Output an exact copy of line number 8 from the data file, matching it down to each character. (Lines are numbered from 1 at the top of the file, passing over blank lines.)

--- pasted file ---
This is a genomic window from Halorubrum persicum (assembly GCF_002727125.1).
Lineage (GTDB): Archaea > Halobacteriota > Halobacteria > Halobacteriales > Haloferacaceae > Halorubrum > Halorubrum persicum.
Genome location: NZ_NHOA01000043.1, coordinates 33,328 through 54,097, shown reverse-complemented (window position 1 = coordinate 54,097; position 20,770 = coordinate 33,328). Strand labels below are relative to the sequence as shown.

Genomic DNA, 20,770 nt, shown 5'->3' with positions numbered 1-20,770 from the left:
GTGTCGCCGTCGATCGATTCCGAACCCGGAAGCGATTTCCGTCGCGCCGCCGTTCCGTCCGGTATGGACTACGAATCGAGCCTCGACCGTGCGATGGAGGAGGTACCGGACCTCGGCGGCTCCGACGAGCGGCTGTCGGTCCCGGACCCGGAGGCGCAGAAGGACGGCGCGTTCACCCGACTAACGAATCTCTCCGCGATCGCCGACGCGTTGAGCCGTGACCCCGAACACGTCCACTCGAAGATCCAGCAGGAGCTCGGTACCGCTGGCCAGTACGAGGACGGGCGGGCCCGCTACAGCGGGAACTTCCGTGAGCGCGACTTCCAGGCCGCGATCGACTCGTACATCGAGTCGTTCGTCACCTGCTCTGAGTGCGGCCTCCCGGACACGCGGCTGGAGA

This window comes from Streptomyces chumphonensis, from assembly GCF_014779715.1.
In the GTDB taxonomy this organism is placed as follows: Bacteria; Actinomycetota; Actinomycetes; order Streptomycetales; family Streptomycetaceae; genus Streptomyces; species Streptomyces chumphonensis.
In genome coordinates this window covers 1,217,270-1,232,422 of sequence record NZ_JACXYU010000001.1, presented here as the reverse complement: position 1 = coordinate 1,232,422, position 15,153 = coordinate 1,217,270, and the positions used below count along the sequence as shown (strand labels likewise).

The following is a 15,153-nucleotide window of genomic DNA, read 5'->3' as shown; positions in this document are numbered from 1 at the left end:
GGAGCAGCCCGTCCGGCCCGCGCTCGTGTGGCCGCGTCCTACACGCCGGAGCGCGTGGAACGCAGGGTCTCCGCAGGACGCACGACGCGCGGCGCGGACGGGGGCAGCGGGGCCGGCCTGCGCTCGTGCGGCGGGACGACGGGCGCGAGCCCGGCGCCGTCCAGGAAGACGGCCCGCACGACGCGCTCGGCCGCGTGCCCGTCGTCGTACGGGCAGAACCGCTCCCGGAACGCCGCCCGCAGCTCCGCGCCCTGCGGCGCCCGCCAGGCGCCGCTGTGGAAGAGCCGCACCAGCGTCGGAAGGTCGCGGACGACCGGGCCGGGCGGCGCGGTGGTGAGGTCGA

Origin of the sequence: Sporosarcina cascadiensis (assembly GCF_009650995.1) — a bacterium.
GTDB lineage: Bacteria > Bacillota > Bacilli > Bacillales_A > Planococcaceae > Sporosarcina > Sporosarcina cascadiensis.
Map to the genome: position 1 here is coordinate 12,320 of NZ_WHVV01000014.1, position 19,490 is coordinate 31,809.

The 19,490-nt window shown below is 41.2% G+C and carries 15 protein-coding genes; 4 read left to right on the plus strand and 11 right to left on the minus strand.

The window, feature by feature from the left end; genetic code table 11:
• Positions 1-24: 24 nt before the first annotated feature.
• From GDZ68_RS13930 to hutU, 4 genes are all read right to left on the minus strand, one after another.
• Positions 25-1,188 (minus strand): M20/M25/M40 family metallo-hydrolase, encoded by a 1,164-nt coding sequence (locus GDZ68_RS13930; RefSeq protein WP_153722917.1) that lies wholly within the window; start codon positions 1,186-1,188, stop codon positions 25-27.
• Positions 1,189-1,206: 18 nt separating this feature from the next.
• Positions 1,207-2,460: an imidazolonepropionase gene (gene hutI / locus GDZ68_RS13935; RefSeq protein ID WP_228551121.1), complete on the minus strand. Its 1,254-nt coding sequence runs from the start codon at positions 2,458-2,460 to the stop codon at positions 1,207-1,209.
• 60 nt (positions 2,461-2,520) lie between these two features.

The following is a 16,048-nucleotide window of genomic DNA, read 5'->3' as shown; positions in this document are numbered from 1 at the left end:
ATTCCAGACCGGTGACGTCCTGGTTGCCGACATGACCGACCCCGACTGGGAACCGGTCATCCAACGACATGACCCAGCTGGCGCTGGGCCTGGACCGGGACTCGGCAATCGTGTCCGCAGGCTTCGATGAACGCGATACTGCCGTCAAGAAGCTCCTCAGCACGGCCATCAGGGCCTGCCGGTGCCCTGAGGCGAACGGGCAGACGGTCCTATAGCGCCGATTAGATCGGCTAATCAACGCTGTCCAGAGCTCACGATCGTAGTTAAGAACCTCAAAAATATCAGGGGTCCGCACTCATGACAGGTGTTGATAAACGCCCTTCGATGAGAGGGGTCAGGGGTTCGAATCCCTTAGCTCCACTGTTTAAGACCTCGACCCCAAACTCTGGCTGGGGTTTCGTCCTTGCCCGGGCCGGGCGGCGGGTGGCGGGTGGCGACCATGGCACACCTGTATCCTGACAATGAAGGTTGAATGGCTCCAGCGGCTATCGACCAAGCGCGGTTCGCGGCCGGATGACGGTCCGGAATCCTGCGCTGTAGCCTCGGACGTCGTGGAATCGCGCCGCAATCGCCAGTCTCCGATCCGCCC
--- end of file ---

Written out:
In genome coordinates this window covers 1,217,270-1,232,422 of sequence record NZ_JACXYU010000001.1, presented here as the reverse complement: position 1 = coordinate 1,232,422, position 15,153 = coordinate 1,217,270, and the positions used below count along the sequence as shown (strand labels likewise).